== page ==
Friday, April 30, 2010


This was a challenge on grace. Somehow, a submarine needed to get in there, so I added that too.


"We're saved by grace, not by works. If you just believe you're saved."

"Yeah, grace is important, but you've got to do something. Faith without works is dead."

"Do as much as you want, but if there was no grace, there would be no salvation, no matter how many 'works' you do."

I groaned. Chuck and Stu were my best friends, but their constant theological discussions really got on my nerves sometimes. The current debate had been continuing on and off for close to a week now. I didn't care who won, grace or works, as long as the conversation ENDED.

"Guys, would you just shut up? You're scaring the fish away."

The conversation stopped abruptly as they glowered at me. I didn't care. They could glower all they wanted. We'd come here to catch some fish and that's what I intended to do.I zipped my lure out into the river and reeled it in as the current carried it downstream. We'd been here for two days now and so far had caught nothing of note. The river was low this year and running fast, making the fishing more difficult. It was frustrating. Chuck and Stu arguing over religion made the frustration worse. I considered moving away from my friends, farther downstream, but that would take me into the middle of our neighbors.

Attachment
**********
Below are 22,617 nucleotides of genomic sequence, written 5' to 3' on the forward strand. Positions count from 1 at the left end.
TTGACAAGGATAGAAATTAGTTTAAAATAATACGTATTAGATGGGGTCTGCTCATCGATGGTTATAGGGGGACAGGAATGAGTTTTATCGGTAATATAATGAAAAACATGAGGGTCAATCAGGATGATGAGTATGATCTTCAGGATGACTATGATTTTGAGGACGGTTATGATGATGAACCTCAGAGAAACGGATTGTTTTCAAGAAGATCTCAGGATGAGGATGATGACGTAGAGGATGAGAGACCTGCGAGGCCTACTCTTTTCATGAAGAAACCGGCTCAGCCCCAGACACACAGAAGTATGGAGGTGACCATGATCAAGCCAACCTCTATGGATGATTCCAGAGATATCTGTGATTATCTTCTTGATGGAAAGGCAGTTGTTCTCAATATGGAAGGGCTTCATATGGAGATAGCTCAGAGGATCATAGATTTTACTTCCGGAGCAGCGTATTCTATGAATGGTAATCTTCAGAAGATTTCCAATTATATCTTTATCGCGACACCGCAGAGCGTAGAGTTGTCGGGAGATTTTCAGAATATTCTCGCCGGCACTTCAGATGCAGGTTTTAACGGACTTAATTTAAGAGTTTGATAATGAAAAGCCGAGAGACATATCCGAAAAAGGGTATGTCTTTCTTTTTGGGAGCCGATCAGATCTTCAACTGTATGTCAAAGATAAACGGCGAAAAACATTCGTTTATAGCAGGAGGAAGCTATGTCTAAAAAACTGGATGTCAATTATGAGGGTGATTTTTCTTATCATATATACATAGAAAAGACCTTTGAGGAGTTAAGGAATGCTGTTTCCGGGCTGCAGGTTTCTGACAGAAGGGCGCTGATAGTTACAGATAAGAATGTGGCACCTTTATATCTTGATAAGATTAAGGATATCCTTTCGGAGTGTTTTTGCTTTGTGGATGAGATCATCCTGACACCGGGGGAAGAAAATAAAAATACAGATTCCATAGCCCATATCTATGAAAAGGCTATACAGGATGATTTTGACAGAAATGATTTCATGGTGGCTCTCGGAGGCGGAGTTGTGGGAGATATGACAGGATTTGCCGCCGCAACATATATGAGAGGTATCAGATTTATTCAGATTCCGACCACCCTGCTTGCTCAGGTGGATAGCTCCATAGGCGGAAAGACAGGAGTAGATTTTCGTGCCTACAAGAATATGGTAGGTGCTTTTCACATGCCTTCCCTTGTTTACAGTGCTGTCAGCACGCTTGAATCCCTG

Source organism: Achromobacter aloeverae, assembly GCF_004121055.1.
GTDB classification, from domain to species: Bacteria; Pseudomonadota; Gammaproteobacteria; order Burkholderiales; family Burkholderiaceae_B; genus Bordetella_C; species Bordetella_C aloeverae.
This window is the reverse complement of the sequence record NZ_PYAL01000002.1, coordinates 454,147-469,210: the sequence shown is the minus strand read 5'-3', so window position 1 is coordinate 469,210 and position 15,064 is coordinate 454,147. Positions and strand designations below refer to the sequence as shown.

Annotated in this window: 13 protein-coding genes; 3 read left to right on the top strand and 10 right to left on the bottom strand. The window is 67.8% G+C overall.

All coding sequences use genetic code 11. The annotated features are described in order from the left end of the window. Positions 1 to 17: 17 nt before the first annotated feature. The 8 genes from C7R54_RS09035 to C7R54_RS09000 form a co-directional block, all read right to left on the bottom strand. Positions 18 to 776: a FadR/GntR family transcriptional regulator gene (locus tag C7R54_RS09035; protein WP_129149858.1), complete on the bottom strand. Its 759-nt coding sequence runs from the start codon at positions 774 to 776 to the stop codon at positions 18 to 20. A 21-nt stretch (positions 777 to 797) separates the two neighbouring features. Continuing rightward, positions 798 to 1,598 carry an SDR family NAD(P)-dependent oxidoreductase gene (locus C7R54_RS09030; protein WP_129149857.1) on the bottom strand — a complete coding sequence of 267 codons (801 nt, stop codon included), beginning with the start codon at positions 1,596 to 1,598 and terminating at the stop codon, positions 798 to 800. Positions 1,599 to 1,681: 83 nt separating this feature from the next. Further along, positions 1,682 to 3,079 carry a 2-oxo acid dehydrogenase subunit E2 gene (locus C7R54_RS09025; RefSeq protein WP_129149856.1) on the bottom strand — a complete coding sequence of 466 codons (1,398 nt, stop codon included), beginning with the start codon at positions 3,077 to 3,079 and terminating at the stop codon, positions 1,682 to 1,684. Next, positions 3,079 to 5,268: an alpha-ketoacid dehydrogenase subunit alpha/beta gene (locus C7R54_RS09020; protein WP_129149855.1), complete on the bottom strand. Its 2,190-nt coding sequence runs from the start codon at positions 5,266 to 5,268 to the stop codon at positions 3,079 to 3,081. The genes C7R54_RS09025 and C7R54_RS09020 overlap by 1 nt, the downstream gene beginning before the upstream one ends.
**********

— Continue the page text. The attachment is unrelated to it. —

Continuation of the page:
The family of six had been at the campsite when we arrived. The mom and dad like to sit in their folding chairs, seeming to oversee the activities of their brood, while in reality the kids did pretty much whatever they wanted while their parents dozed. The older ones were out playing in the woods – I could hear their shouts and shrieks somewhere back behind me. The younger two, George and Sam (ages somewhere around 4 and 6 respectively), were playing at the edge of the river. The object of their play was a two foot long plastic submarine. One of them would stand upstream, holding the sub in the water. He would let it go and it would rush downstream to where the other would snatch it up and run it back up to the launching point. Then they would switch places and do it all over again. Neither one seemed to care that the toy didn't act like a real submarine. They were having a ball.

They were also making me extremely nervous. Sam was pretty adept at catching the sub, but George was more unsteady at the edge of the bank.

"Here is comes!" Sam released the sub into the quickly moving water. It hurtled downstream toward the outstretched hands of his little brother. George misjudged the sub, and it went sailing past. He grabbed at it. The move caused him to overbalance and he went tumbling into the river.

I stood frozen in shock for a fraction of a second. Thoughts ricocheted around my head in lightning succession: George was only four. While he was wearing a life jacket, the river was moving too quickly for him to be able to swim to shore. His parents were sleeping. The falls were only three hundred yards downstream.